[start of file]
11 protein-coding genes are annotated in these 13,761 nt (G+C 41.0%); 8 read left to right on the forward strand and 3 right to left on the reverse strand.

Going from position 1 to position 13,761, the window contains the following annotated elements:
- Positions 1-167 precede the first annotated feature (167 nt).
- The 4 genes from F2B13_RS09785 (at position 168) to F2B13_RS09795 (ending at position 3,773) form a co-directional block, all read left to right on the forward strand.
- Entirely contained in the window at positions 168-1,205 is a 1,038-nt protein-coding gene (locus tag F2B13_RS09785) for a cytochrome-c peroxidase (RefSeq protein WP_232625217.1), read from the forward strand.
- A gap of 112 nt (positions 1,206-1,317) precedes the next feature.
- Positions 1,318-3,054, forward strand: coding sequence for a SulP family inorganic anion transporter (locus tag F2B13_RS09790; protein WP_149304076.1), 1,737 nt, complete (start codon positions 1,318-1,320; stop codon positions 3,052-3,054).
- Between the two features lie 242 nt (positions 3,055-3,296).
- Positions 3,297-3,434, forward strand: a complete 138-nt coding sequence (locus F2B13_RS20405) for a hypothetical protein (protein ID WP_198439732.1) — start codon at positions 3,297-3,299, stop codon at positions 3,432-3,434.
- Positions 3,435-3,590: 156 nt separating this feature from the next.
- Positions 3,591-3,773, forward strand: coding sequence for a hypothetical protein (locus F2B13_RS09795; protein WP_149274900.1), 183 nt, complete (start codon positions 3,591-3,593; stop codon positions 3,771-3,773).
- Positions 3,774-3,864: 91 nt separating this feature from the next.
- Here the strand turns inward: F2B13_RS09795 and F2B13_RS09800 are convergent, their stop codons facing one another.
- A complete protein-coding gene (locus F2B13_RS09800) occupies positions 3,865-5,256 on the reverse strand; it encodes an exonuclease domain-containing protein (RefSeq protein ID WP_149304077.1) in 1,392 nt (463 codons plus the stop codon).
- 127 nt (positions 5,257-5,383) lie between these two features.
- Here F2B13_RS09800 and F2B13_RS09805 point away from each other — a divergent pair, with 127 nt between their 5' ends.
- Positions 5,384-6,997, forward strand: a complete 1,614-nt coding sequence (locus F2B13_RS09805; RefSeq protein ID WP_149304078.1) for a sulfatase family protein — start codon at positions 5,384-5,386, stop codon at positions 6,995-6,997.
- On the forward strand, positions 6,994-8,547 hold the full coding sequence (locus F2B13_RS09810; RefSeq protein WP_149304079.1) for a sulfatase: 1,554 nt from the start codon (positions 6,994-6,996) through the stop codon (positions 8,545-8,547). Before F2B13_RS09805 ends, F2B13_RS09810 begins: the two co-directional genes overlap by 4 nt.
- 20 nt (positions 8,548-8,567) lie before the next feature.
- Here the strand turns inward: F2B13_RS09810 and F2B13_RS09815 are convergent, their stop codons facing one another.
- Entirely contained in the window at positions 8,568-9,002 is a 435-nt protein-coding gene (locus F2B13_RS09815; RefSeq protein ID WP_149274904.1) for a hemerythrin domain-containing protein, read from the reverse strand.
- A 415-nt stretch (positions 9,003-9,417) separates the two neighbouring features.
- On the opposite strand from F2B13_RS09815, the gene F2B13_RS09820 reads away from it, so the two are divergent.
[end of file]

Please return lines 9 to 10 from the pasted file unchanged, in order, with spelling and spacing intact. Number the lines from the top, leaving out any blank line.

- Positions 3,297-3,434, forward strand: a complete 138-nt coding sequence (locus F2B13_RS20405) for a hypothetical protein (protein ID WP_198439732.1) — start codon at positions 3,297-3,299, stop codon at positions 3,432-3,434.
- Positions 3,435-3,590: 156 nt separating this feature from the next.